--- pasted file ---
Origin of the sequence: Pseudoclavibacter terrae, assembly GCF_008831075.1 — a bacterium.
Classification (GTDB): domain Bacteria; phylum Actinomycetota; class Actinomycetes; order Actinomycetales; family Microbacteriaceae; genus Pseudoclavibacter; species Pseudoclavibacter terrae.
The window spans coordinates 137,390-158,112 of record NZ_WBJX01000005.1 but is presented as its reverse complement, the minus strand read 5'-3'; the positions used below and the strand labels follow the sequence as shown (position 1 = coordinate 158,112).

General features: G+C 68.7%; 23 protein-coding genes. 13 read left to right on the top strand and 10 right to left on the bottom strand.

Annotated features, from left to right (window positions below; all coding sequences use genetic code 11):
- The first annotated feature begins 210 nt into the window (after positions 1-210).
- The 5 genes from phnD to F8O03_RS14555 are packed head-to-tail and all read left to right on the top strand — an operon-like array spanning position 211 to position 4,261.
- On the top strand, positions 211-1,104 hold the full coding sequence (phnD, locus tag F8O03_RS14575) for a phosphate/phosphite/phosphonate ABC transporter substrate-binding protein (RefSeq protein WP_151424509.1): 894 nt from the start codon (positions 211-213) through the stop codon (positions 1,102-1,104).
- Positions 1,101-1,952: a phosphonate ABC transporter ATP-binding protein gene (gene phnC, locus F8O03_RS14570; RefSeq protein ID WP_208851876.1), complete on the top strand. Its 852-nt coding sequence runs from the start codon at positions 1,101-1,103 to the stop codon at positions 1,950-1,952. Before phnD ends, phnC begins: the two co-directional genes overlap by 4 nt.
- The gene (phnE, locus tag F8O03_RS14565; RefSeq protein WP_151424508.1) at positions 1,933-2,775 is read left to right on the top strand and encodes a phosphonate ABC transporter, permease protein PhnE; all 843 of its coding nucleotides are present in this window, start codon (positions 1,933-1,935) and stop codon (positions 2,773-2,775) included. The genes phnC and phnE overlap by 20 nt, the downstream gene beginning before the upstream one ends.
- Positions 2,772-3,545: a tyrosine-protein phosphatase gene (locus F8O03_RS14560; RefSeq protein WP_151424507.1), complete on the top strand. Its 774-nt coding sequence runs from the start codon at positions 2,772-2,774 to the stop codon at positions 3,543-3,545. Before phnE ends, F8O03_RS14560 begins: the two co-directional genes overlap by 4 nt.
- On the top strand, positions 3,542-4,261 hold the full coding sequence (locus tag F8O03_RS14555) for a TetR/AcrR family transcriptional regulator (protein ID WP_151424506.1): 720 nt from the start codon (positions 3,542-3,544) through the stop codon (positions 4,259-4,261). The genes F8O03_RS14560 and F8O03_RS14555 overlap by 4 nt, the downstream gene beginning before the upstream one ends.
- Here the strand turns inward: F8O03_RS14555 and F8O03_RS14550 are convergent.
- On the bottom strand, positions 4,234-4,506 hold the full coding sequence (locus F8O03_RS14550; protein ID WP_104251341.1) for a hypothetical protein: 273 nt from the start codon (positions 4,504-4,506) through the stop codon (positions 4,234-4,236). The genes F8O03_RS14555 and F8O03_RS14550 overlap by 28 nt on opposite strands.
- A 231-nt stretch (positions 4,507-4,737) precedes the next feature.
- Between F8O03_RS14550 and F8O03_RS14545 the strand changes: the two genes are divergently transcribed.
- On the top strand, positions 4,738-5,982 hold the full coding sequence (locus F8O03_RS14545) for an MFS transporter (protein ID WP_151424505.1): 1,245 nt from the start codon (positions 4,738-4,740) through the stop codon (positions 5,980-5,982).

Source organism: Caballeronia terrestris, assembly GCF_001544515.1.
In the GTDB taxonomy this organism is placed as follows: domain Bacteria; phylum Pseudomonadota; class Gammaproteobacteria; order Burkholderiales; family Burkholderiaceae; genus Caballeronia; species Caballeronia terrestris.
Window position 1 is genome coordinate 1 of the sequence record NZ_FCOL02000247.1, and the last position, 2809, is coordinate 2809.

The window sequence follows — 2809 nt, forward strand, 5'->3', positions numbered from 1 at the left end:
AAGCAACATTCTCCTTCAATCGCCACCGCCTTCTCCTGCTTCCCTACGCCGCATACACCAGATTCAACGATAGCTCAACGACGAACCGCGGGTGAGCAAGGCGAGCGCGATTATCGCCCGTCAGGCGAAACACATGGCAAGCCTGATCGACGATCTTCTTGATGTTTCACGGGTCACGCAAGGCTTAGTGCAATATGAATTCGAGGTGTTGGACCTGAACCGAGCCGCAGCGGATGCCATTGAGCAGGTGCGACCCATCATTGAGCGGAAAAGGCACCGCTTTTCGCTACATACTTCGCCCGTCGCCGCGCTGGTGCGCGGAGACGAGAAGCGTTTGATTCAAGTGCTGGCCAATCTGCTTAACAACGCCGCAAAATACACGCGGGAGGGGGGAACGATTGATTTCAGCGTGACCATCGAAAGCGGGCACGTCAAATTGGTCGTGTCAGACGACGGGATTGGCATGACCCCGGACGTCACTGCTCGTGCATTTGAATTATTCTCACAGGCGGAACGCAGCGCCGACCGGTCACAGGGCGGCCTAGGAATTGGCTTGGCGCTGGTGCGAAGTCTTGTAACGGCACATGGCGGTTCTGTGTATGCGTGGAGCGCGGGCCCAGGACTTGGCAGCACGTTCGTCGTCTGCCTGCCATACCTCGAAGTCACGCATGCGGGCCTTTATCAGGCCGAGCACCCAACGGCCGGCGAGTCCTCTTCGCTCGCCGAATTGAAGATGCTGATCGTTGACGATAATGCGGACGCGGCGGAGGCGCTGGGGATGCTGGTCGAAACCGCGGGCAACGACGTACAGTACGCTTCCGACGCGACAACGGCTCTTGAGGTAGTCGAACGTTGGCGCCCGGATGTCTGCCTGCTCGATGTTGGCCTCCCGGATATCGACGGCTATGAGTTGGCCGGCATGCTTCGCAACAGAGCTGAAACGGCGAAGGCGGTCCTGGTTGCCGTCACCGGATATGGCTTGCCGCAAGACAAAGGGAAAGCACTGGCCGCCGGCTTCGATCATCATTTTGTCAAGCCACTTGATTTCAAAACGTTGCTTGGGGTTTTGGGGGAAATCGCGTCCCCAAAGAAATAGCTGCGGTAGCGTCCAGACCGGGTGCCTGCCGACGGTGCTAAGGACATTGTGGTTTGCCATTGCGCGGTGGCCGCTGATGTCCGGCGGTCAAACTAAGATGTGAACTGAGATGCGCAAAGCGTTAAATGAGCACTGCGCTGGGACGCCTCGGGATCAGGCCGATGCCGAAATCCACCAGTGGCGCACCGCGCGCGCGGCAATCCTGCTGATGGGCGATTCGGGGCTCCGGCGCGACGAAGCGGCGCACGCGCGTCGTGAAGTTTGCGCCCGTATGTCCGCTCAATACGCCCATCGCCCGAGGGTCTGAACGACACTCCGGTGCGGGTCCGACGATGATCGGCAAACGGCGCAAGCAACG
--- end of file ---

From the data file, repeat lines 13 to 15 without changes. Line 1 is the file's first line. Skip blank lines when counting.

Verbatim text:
- Here the strand turns inward: F8O03_RS14555 and F8O03_RS14550 are convergent.
- On the bottom strand, positions 4,234-4,506 hold the full coding sequence (locus F8O03_RS14550; protein ID WP_104251341.1) for a hypothetical protein: 273 nt from the start codon (positions 4,504-4,506) through the stop codon (positions 4,234-4,236). The genes F8O03_RS14555 and F8O03_RS14550 overlap by 28 nt on opposite strands.
- A 231-nt stretch (positions 4,507-4,737) precedes the next feature.